Well my friends. I think this blog has run it's course.
It all started 6 years ago -- SIX YEARS! -- with a rant about Bipole III. It wasn't long before I branched out into rants about Upper Fort Garry and rants about general government incompetence.
19 Bipole III and 21 Upper Fort Garry rants later, it's time to start winding things down.
I will keep this up on the webz for the foreseeable future. There is a great deal of content on this web site after all. I'm not gonna lie ... a lot of it is crap ... but some is actually researched and still relevant.
I'm also quite proud that my How to get to Vimy Ridge post still draws hits almost on a daily basis, and in fact visits to that one post have increased over time. I think that's pretty cool, because Vimy is an amazing place and I'm glad that I can still encourage people to visit it.
So that's that. Upper Fort Garry is still nowhere near being funded and Bipole III is still a $4 billion burden to Manitobans that can potentially be reversed, but we're all done with those types of discussions here.
If you want more Peanut-esque policy-oriented posts, check out aroundthistown.ca
Wednesday, 18 September 2013
Well my friends. I think this blog has run it's course.
Sunday, 8 September 2013
Last weekend I did some suburban exploration on my bicycle. Among the things I discovered was an elaborate garden on or near a hydro corridor, complete with garden shed, shag carpeting, mysterious 50 gallon drums and other various containers laying about. The whole operation stretches close to 200 yards from one end to the other.
|what's in the shed?|
I was excited to see Bridgwater (Yes, I'm spelling it correctly. There is no 'e'. That was the guy's name. Deal with it.) because we are being told it is going to be a dynamic "new-urbanist" suburb with a town center that promises to reinvent the "neo-traditional architecture of early-20th-century". Already this area is being compared to the walkable Corydon and Osborne Village neighbourhoods. -fp-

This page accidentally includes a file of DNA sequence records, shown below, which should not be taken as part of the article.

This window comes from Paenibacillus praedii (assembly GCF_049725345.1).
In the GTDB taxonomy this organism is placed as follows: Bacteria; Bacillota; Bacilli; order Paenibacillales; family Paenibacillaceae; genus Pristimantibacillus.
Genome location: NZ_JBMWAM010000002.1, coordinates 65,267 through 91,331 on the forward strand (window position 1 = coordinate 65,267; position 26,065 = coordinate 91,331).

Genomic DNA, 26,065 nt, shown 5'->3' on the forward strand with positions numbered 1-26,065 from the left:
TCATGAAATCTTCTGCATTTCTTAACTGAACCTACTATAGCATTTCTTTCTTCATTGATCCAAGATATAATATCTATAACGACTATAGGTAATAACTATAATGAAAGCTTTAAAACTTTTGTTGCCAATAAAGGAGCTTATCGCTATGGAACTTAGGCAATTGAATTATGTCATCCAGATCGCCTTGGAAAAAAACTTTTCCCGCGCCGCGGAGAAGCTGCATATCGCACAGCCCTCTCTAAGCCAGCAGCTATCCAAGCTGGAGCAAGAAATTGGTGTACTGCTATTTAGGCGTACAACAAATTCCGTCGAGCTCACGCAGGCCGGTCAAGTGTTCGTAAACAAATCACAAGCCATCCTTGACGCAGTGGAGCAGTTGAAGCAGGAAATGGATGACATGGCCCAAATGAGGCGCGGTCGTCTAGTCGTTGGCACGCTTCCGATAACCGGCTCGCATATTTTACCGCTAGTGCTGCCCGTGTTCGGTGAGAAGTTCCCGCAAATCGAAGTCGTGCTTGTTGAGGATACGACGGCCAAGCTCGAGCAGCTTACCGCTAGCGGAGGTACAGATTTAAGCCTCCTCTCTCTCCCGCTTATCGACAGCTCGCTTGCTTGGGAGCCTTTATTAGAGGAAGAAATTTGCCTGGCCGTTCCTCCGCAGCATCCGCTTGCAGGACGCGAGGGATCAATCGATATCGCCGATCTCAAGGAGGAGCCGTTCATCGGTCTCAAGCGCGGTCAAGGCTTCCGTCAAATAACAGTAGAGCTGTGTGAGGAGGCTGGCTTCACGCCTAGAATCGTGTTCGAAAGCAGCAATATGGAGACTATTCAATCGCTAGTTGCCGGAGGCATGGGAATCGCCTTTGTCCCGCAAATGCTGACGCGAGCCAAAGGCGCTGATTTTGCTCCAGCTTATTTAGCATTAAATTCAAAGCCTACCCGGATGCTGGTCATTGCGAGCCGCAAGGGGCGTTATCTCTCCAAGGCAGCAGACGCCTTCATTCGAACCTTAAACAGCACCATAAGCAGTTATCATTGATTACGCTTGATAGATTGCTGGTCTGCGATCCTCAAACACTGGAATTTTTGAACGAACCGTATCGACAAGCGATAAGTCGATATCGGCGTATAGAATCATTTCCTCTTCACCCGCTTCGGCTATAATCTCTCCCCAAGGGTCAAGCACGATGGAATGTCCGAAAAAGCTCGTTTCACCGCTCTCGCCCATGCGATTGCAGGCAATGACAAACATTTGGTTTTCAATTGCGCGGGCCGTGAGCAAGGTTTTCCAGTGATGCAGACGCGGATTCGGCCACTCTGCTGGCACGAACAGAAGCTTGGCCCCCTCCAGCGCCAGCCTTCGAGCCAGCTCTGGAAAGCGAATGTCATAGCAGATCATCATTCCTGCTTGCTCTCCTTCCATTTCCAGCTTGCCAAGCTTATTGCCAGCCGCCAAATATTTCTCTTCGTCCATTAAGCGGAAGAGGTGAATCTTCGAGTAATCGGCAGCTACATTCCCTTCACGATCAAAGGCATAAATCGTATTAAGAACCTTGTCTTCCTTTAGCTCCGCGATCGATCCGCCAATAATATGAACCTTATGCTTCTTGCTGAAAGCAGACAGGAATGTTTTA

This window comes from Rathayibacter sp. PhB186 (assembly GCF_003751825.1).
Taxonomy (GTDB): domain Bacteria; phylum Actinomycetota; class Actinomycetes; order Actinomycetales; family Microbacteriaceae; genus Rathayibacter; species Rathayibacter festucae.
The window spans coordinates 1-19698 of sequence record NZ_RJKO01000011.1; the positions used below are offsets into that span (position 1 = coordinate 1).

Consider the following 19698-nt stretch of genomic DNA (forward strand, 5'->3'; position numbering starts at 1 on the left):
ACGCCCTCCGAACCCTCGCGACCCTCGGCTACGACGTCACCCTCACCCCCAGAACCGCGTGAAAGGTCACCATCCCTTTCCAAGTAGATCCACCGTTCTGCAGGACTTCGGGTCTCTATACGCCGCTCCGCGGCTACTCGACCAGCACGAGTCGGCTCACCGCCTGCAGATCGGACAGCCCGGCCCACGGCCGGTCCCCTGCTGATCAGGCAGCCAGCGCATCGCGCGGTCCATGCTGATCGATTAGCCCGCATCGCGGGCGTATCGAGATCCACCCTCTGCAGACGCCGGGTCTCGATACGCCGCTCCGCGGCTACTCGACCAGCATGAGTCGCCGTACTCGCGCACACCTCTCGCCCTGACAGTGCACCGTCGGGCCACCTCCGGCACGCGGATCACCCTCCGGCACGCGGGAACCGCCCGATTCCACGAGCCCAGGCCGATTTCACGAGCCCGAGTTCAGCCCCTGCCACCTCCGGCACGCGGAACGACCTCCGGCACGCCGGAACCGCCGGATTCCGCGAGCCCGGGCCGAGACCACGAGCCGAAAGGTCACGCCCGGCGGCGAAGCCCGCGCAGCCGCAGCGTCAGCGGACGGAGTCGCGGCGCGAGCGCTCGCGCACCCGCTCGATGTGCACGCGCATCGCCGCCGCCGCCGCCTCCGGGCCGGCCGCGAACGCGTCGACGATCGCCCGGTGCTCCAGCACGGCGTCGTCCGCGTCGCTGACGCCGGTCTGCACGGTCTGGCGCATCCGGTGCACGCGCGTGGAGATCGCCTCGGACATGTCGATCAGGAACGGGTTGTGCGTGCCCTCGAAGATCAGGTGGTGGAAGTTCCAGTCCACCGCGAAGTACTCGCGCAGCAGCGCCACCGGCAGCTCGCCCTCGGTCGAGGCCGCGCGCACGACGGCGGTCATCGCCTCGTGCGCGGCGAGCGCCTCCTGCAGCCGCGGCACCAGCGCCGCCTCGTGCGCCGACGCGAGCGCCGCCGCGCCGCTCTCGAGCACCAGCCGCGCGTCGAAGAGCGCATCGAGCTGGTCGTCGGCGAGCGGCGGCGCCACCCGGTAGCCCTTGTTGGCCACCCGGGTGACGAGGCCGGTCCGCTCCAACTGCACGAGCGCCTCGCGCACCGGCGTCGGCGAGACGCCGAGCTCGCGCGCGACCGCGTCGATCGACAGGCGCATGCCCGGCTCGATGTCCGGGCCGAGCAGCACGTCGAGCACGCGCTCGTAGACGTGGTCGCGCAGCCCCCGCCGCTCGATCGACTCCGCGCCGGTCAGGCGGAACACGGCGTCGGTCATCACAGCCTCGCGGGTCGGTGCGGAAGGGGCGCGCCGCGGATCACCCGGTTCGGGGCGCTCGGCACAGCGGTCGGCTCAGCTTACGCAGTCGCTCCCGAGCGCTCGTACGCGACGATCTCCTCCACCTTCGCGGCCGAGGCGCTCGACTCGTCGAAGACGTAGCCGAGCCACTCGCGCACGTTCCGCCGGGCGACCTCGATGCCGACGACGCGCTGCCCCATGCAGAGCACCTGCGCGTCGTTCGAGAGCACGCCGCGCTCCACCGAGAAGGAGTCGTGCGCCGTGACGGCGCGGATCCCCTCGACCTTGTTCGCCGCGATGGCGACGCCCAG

Sure, it doesn't look like much right now ...
|Bridgwater Town Centre|
... but just close your eyes and envision the multi-use buildings lining the sidewalks with patios, clock towers, fountains, and people bustling about. This is going to be no ordinary suburb, I'm telling you!
|Nice path to nowhere|
As we also mentioned previously, as the network expands so too will the cost of maintaining these trails.
Especially if they're built like this ...
|It's only an asphalt wound.|
The path above is so new that it's not even shown on the Public Works Department AT plan as a "proposed" or "future" route. It doesn't even go anywhere, because the path that it will eventually connect with, this being the "future" path along Bishop Grandin and Kenaston, is nowhere near being constructed.
|See I told you it was a path to nowhere.|
The crack shown above is certainly not a one-off. There are many more like it, though this one is probably one of the worst on this stretch. But why is this cracking so soon? Did the company that poured the concrete in the new Investors Group Field win the bid to construct these paths? I know that some paths have problems with tree roots causing cracks, but there is not a tree anywhere near this path. It was constructed on newly graded treeless terrain.
Another question: why did these paths even get built at this time when they're not on the Public Works AT plan and don't go anywhere?
Another question: why are we spending $330,000 on an active transportation master plan, when the city goes completely off the map and doesn't follow the plan we already have in place? The thing about a plan is it doesn't work as intended if you use it to prop up the uneven back left leg of your desk.
Perhaps this Master Plan will be followed and will result in an orderly and sensible trail building strategy. That would be great, but there is only so much a plan can do. One thing it cannot do is ensure a path is properly constructed so that it doesn't crack before anybody sets foot on it.
Tuesday, 3 September 2013